New York State Department of Transportation (Oyster Bay and Huntington) - Ruling, July 30, 1996
Ruling, July 30, 1996
STATE OF NEW YORK : DEPARTMENT OF ENVIRONMENTAL CONSERVATION
In the Matter of
the Application of the NEW YORK STATE DEPARTMENT OF TRANSPORTATION
for a Tidal Wetlands permit in relation to the reconstruction and improvement of
N.Y.S. Route 25A in the Town of Oyster Bay and the Village of Laurel Hollow, Nassau County,
and the Town of Huntington, Suffolk County.
RULINGS OF THE ADMINISTRATIVE LAW JUDGE ON
PARTY STATUS AND ISSUES
DEC Project No. 1-9901-00007/00001-0
Background and Brief Project description
The New York State Department of Transportation ("DOT") intends to reconstruct the approximately one-mile section of N.Y.S. Route 25A between Cold Spring Road and N.Y.S. Route 108 in the Town of Oyster Bay and the Village of Laurel Hollow, Nassau County, and the Town of Huntington, Suffolk County. To improve the utility and safety of the roadway, the project includes improvements to the horizontal and vertical road alignments, widening of the roadway in the eastern portion of the project area, intersection and drainage improvements, and road resurfacing.
The project requires that a number of construction activities be conducted in or adjacent to mapped tidal wetlands associated with Cold Spring Harbor. As proposed, this work would include expansion of the paved area to the north of the existing edge of the road, with associated filling and grading to accommodate additional lanes; replacement and extension of the existing Cold Spring Brook culvert beneath the roadway; and extension of several existing outfall/drainage pipes to the new toe of the embankment on the north side of the roadway. About 0.22 acres of area mapped by the New York State Department of Environmental Conservation ("DEC") as tidal wetland would be filled as a result of the road widening.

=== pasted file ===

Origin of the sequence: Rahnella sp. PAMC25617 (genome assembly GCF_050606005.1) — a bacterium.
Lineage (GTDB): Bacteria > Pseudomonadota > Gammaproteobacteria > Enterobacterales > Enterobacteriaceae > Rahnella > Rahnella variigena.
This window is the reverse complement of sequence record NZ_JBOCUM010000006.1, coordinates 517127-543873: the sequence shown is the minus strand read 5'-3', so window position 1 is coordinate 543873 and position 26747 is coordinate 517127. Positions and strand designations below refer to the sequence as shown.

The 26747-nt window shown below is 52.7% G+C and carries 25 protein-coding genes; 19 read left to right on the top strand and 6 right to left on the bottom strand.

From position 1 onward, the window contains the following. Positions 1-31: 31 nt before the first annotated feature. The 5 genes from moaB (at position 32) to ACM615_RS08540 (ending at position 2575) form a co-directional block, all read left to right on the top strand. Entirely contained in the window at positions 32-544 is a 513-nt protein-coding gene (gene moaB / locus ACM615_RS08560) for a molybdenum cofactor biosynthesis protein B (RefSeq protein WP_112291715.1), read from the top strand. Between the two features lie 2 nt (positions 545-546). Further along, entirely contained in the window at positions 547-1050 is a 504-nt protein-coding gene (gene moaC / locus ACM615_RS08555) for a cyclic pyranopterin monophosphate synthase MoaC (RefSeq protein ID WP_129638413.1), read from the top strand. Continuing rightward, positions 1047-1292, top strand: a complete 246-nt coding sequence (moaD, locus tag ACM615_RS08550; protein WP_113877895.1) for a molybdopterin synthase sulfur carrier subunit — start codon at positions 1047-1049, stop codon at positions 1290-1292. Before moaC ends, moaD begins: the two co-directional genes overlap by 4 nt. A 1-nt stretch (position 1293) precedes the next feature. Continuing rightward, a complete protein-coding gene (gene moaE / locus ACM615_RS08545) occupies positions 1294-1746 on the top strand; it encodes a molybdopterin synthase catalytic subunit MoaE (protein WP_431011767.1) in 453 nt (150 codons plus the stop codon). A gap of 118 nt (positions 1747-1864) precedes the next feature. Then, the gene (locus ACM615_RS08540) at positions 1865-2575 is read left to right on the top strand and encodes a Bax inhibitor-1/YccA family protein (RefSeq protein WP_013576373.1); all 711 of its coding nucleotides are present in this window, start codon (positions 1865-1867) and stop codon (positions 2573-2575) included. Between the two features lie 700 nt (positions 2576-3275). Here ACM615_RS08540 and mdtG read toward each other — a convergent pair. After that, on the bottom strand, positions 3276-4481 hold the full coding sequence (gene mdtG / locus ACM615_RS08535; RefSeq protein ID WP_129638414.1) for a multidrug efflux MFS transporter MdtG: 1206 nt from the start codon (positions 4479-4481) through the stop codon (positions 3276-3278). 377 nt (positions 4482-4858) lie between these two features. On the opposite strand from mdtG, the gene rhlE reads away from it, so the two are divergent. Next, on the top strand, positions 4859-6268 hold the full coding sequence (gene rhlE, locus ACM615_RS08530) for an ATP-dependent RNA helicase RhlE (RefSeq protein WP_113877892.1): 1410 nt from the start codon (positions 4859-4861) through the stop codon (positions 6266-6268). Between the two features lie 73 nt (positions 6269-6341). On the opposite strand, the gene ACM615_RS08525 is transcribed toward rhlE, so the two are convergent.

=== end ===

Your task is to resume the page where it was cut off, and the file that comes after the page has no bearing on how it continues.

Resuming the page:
DOT's proposal includes two measures to mitigate this impact. The first is the construction of a new retention basin and numerous leaching basins to trap sediment and other contaminants in stormwater runoff from the roadway west of the Cold Spring Harbor Fish Hatchery and Aquarium. The retention basin is proposed for the adjacent area north of the roadway just west of the tidal marsh, and would overflow to the tidal marsh adjacent area. The basin and overflow area immediately east of the basin would be planted with native wetland plant species to increase diversity and replace disturbed habitat.
The second mitigative measure is a proposal to restore the quality of some of the degraded tidal marsh habitat just north of the construction area. The common reed, phragmites, sp., would be eliminated from an approximately 40,000-square-foot area of mapped tidal marsh. With the reeds removed at their roots, the affected area would be excavated to establish the elevations necessary to maximize soil and water salinities throughout the tidal phases in an effort to restore conditions under which native tidal marsh plant species would have a competitive advantage.
- - Permits Requested
DOT is requesting from DEC a tidal wetlands permit pursuant to Article 25, Title 4, of the New York State Environmental Conservation Law ("ECL") and Part 661 of Title 6 of the New York Code of Rules and Regulations ("6 NYCRR Part 661"). Also requested is a Water Quality Certification pursuant to 6 NYCRR Part 608. A draft permit addressing these requirements has been prepared by DEC Staff.
It is possible that the project may need a Long Island Well permit pursuant to 6 NYCRR Part 602 if construction requires use of a dewatering system with pumping capacity greater than 45 gallons per minute. DEC Staff contends that it would be impractical to include consideration of a Long Island Well permit as part of this proceeding because the application for that permit requires details of the dewatering equipment to be used, which is furnished by the contractor and can vary significantly in design and specification, and because a contractor would not be selected until the DOT received the wetland permit for inclusion in its bidding documents.
- - SEQRA Status
As lead agency pursuant to the State Environmental Quality Review Act ("SEQRA", ECL Article 8), DOT determined that its project as proposed would not have any significant environmental effects and issued a Negative Declaration on September 9, 1993.
Legislative Public Hearing